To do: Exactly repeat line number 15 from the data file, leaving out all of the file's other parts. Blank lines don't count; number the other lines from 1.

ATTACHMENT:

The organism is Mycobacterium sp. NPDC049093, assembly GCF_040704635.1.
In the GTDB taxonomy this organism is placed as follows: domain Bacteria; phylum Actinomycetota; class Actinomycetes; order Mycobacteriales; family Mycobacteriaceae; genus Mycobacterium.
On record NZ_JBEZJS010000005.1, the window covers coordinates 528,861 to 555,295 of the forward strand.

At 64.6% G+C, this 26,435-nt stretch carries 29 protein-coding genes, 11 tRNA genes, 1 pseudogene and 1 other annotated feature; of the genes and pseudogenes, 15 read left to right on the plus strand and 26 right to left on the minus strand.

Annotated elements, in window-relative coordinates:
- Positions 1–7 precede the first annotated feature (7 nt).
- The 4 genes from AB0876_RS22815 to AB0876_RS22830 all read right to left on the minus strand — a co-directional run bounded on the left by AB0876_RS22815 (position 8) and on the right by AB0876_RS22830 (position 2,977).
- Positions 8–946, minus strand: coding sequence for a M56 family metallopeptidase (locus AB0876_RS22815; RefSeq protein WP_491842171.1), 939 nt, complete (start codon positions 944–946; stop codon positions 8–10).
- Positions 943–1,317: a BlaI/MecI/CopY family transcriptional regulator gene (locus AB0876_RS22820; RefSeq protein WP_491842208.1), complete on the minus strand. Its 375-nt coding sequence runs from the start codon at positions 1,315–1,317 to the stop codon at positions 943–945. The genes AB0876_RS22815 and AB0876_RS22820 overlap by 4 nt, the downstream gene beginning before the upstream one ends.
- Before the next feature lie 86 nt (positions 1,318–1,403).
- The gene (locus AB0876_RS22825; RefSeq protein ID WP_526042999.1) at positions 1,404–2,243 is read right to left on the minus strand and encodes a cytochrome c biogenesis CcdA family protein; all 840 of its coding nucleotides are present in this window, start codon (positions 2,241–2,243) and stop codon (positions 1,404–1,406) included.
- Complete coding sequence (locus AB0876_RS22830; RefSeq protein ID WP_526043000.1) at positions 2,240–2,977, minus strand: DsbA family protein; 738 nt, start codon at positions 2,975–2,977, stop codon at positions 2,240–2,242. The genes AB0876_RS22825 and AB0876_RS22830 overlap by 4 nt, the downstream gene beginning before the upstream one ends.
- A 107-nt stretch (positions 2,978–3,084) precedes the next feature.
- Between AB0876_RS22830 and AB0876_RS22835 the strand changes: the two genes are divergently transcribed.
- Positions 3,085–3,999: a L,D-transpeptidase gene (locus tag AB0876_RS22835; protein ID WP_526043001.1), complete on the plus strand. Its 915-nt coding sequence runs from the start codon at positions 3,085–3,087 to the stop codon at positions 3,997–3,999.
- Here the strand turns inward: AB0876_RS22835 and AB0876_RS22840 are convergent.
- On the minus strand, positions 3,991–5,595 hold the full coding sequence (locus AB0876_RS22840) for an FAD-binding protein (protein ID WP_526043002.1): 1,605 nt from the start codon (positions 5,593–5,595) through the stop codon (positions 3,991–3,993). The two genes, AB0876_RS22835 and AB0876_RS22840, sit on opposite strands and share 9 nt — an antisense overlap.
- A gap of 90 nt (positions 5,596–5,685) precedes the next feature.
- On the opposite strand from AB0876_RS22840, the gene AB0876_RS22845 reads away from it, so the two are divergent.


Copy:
- Positions 3,085–3,999: a L,D-transpeptidase gene (locus tag AB0876_RS22835; protein ID WP_526043001.1), complete on the plus strand. Its 915-nt coding sequence runs from the start codon at positions 3,085–3,087 to the stop codon at positions 3,997–3,999.